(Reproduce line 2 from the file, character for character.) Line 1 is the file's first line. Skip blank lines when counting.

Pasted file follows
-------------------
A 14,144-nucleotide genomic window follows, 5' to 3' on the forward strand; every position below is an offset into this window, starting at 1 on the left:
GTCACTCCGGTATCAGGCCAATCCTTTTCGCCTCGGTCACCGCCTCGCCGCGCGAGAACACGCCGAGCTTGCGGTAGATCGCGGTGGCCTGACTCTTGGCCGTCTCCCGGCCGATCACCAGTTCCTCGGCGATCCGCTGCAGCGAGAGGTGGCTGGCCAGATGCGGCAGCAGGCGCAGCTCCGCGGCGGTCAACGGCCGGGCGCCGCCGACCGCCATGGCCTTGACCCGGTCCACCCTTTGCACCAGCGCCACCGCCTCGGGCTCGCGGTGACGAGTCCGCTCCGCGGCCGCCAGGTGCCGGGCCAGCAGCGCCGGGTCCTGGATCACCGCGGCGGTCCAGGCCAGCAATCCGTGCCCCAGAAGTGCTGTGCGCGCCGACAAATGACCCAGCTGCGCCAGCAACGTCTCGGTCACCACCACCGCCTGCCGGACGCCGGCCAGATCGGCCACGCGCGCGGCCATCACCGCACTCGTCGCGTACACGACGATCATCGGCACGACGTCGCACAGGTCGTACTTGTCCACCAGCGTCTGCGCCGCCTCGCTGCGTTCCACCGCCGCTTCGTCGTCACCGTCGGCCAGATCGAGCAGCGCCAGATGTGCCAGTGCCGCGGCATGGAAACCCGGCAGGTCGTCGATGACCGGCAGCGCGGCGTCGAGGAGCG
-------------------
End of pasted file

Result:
GTCACTCCGGTATCAGGCCAATCCTTTTCGCCTCGGTCACCGCCTCGCCGCGCGAGAACACGCCGAGCTTGCGGTAGATCGCGGTGGCCTGACTCTTGGCCGTCTCCCGGCCGATCACCAGTTCCTCGGCGATCCGCTGCAGCGAGAGGTGGCTGGCCAGATGCGGCAGCAGGCGCAGCTCCGCGGCGGTCAACGGCCGGGCGCCGCCGACCGCCATGGCCTTGACCCGGTCCACCCTTTGCACCAGCGCCACCGCCTCGGGCTCGCGGTGACGAGTCCGCTCCGCGGCCGCCAGGTGCCGGGCCAGCAGCGCCGGGTCCTGGATCACCGCGGCGGTCCAGGCCAGCAATCCGTGCCCCAGAAGTGCTGTGCGCGCCGACAAATGACCCAGCTGCGCCAGCAACGTCTCGGTCACCACCACCGCCTGCCGGACGCCGGCCAGATCGGCCACGCGCGCGGCCATCACCGCACTCGTCGCGTACACGACGATCATCGGCACGACGTCGCACAGGTCGTACTTGTCCACCAGCGTCTGCGCCGCCTCGCTGCGTTCCACCGCCGCTTCGTCGTCACCGTCGGCCAGATCGAGCAGCGCCAGATGTGCCAGTGCCGCGGCATGGAAACCCGGCAGGTCGTCGATGACCGGCAGCGCGGCGTCGAGGAGCG